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Pierce: New 'Spartacus' still spills buckets of blood

Published January 25, 2012 4:08 pm

This is an archived article that was published on sltrib.com in 2012, and information in the article may be outdated. It is provided only for personal research purposes and may not be reprinted.

In the premiere episode of "Spartacus: Vengeance," the good guys — the escaped gladiators and slaves — attack a brothel. And the blood flows in rivers.

Same ol' "Spartacus."

According to executive producer Steven DeKnight, a card reading "brothel attack" was posted on the board in the writers' room when work began on the new season, which begins tonight at 11 on Starz.

"You just can't go wrong with a title like that," he said. "There's a very emotional story that goes with that, but we [thought], 'Well, you don't want to just go in and attack a bunch of guys and get some information. They should attack a brothel.' "

There are two big changes on "Spartacus," however. Season 1 and the prequel ("Spartacus: Gods of the Arena") were set mostly inside a gladiator school. The action now takes place on a far wider stage.

And there's a new Spartacus. Liam McIntyre replaces the late Andy Whitfield, who had to withdraw when he was stricken with lymphoma for a second time. (Whitfield died during production of "Vengeance.")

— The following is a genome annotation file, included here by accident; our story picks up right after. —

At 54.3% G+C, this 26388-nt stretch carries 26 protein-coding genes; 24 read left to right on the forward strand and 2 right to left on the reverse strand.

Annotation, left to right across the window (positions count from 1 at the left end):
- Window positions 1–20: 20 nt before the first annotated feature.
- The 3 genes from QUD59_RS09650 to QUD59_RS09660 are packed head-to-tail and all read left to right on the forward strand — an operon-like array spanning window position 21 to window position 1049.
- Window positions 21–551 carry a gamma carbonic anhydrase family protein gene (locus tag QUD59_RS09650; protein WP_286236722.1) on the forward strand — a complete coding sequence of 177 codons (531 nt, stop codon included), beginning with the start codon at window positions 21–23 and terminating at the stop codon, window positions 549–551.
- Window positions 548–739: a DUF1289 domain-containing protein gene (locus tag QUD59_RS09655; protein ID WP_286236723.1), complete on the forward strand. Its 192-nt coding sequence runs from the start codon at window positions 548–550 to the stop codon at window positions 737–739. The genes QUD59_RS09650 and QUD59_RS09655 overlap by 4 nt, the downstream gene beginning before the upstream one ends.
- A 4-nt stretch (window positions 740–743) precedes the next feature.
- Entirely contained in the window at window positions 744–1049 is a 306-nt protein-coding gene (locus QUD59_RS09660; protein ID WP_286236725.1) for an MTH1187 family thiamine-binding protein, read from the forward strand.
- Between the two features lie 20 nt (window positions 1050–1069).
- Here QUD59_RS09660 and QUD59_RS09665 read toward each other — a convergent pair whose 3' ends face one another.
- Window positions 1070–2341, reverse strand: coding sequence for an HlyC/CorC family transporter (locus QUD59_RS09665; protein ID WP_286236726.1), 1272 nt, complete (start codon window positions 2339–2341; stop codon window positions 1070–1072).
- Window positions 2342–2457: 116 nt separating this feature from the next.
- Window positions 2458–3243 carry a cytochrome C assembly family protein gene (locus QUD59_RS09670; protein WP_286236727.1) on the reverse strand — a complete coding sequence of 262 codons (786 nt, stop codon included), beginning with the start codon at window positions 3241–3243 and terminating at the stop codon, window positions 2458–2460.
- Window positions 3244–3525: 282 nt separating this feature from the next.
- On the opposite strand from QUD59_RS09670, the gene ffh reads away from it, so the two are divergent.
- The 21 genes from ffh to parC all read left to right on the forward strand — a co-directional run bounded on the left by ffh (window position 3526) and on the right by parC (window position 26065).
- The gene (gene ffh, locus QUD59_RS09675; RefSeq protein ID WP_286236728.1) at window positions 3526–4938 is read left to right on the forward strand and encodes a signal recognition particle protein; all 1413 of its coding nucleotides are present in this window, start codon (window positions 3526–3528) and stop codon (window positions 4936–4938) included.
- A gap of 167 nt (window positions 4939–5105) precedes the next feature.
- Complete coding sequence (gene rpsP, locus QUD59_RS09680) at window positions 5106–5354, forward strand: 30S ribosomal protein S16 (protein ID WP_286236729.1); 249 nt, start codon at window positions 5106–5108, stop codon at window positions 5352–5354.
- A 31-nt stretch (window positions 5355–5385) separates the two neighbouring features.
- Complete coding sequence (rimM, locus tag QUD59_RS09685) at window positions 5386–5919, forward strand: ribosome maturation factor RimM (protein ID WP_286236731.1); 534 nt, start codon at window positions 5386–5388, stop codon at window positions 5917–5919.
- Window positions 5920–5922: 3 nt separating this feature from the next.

McIntyre, a 29-year-old Australian best known for TV roles Down Under, was pretty sure he wasn't going to get the part when he first auditioned. He certainly didn't look the part.

"I'd lost, like, 45 pounds for this other thing," he said. "And when they brought me into this audition room, I thought, 'Why am I here?' "

Spartacus isn't exactly musclebound, but he's certainly muscular. However, the producers saw something they liked in him as a replacement, so they gave McIntyre some time to look more like Spartacus is supposed to look.

"I got military trainers and they just kept upping the stakes and seeing what they could do to me," he said. "It was everything from just lifting really heavy weights to run and lift heavy weights."

After about four months of that, "they finally put me out of my misery and then said, 'Keep training,'" McIntyre said with a laugh.

As "Spartacus" heads into a new season, it's still the same rip-roaring, blood-soaked show fans love.

The action picks up after the slaves' violent escape from the House of Batiatus at the end of "Spartacus: Blood and Sand," and the Romans are determined to put down the growing gladiator rebellion.

It's an addictive soap opera filled with graphic violence and sex and loaded with fun. "I don't think there was a day that went past that I didn't smile to myself, incredulous at the opportunity I had," McIntyre said. "It was so much fun.

"What opportunity do most people get to be like a 15-year-old with a big stick fighting a battle for the good and just cause in the world?"

Scott D. Pierce's column appears Mondays and Fridays in The Mix. Email him at spierce@sltrib.com; follow him on Twitter @ScottDPierce; read his blog at sltrib.com/blogs/tv.